What is an “immediate relative” for immigration purposes?

For my clients that are US citizens,  I have been asked who are “immediate relatives” for immigration purposes and why that is an important classification.

Sec 201 of the INA states that the following immediate relatives can be applied for by a US citizen, without having to wait for a visa number to become available. These “immediate relatives” can be :

1. Spouses of U.S. Citizens;

2. Children under the age of 21 of U.S. Citizens;

3. Parents of US citizens; and

4. Spouses of deceased US citizens that were married at least two years.

By fitting into this category the immediate relative bypasses the wait times for visa’s that would be required.  Please feel free to contact my office if you are a US citizen and wish to apply for an immediate relative.

“Continuous Residency” for US Citizenship

This morning while I was reviewing a client’s passport as to the length of time he had spent abroad , when the issue of “continuous residency” arose as I saw that he had been out of the US for longer than six months during the last five years. He asked what are the consequences of being out of the US for longer than six months as it relates to my N-400 petition for Naturalization?

One of the requirements of obtaining US citizenship is that you have been a permanent resident in the US for five years. If you obtained permanent residence through marriage,  then the time requirement is reduced to three years.

It is important during your term of permanent residence to not be outside of the US for longer than six months at a time. If you stay outside of the US for longer than six months, you may be not just putting your permanent residency at risk, but you are also re-setting the time period for you to be eligible to apply for citizenship. The USCIS deems absences of 6-12 months to create a presumption that you have broken the continuity of residence and may re-set the five or three year continued residency requirement. Over a year outside the US by law will be deemed as having broken the continuity of residency thereby automatically re-setting the five or three year continued residency requirement.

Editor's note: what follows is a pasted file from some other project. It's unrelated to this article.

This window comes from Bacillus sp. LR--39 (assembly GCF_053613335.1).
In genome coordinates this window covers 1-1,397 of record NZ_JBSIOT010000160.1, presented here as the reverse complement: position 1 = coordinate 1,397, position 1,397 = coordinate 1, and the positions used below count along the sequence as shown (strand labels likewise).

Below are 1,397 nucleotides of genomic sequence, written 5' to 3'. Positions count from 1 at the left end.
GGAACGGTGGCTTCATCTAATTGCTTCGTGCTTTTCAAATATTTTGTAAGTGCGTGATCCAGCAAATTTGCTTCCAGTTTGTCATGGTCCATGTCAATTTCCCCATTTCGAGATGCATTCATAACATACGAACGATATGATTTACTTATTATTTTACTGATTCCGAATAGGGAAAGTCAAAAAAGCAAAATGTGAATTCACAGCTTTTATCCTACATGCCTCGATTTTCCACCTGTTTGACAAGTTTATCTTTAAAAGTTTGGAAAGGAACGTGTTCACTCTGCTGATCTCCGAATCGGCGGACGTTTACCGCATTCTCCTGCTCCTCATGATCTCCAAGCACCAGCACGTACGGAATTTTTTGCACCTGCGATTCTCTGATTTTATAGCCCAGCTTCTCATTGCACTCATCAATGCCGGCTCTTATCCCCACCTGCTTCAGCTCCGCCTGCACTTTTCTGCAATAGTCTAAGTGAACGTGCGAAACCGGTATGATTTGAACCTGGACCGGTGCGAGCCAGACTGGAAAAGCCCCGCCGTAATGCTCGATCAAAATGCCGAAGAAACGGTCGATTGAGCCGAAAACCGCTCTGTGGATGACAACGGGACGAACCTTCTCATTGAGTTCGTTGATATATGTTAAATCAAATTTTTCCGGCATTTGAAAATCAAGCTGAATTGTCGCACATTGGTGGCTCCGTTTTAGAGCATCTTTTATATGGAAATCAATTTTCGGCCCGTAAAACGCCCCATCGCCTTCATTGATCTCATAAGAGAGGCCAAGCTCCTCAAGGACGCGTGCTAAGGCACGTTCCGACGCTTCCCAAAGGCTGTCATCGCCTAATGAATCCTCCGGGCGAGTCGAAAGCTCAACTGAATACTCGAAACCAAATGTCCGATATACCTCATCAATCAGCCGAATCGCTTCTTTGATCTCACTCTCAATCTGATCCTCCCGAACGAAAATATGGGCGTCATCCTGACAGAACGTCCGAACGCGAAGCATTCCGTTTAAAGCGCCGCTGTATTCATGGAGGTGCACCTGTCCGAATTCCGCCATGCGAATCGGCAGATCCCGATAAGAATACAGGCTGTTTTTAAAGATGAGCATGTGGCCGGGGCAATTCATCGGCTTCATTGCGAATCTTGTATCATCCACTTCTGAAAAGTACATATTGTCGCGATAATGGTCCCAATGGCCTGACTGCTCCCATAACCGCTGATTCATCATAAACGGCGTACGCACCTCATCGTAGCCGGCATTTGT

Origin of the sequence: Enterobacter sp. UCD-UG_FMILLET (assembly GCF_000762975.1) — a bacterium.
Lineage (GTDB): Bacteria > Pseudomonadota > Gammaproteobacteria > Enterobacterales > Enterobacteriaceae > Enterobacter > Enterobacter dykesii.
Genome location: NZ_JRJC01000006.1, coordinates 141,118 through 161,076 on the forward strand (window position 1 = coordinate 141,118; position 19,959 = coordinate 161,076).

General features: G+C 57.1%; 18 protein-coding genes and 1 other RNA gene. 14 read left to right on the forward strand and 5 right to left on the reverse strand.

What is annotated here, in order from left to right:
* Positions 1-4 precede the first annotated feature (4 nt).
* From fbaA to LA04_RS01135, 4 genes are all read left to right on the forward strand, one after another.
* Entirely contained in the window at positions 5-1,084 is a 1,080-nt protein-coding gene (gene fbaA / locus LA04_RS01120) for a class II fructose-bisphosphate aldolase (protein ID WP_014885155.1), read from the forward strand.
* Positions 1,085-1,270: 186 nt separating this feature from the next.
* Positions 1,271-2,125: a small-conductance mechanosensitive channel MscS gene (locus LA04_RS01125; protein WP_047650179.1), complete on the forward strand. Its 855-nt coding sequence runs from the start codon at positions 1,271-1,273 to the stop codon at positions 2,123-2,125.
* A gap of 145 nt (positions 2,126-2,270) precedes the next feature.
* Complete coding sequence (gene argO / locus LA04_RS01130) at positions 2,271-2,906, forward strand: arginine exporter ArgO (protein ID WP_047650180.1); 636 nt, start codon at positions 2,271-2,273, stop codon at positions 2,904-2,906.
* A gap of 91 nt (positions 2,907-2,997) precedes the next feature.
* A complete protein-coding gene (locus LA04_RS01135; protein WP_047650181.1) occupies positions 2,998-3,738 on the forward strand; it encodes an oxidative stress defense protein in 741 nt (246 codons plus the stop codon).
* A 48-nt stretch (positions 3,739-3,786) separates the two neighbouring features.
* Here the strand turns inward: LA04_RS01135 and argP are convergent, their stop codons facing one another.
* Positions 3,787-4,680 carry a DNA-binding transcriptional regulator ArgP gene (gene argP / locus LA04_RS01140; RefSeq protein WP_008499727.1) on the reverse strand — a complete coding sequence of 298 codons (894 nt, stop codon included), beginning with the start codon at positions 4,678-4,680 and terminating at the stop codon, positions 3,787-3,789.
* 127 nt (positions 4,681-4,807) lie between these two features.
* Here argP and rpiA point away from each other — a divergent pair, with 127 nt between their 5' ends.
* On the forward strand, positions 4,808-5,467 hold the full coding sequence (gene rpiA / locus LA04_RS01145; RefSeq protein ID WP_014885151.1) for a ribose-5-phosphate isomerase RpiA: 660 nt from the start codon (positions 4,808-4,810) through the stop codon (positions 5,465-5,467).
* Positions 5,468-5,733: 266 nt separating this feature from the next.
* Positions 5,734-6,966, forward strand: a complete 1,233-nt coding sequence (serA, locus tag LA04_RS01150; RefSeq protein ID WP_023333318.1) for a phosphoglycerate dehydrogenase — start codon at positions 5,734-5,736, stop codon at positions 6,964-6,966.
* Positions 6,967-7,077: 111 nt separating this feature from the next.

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Considerations Before Applying For US Citizenship

I have clients that have been permanent residents in the U.S. and now want to apply for their naturalization. I always ask them some two very important questions before they apply. These questions are:

1. How did you become a permanent resident? The reason for this questions is to find out if they obtained their residency through marriage or an employer. If it had been through marriage, is the resident still together with the U.S. citizen and if not, why? Remember during an USCIS naturalization interview, if an immigration officer suspected the marriage was for fraudulent purposes, you could wind up in removal. Also, if residency was obtained through an employer, what evidence do you have to show that you were employed for a reasonable amount of time.

2. Have you been arrested or convicted of a crime since obtaining your permanent residency? With the increased attention to residents with criminal convictions, some of those arrests or convictions could classify you as an aggravated felon, or having committed crimes of moral turpitude also subject to removal from the U.S.

If you have any of these issues related to your residency, please contact an immigration lawyer before attempting to file your N-400 for Naturalization. The USCIS does a complete criminal search through all US law enforcement databases and you cannot hide any criminal history from them.

Waivers for Unlawful US Presence

I have already begun receiving calls regarding the announcement on January 6th, regarding the implementation of a new program that will be available to immediate relatives of US citizens that are unlawfully present in the U.S.  Here is a brief synopsis of the program that will be implemented later this year.

First, the program will only be available to immediate relatives of US citizens that are here unlawfully in the U.S. It will encompass both spouses and parents. The program will not be open to immediate relatives of Legal Permanent Residents at this time.

Secondly, you will still have to file and prove to the USCIS , that you as the alien, will suffer “extreme hardship” if you are barred from being with your family member for 3 to 10 years. I recommend not trying to prepare the waiver by yourself, and to only use a skilled immigration attorney to layout the factual and legal basis for your waiver.

Thirdly, if the hardship waiver is granted due to your unlawful presence in the US, you will still have to return to your home country to undergo a formal interview for your visa. At the interview, the consular officer will apply the waiver to your petition, so that you will then admissible to the US. If there are other grounds of inadmissibility, other than unlawful US presence, then additional waivers may be required.

I will update this blog when the finalized version of the program is detailed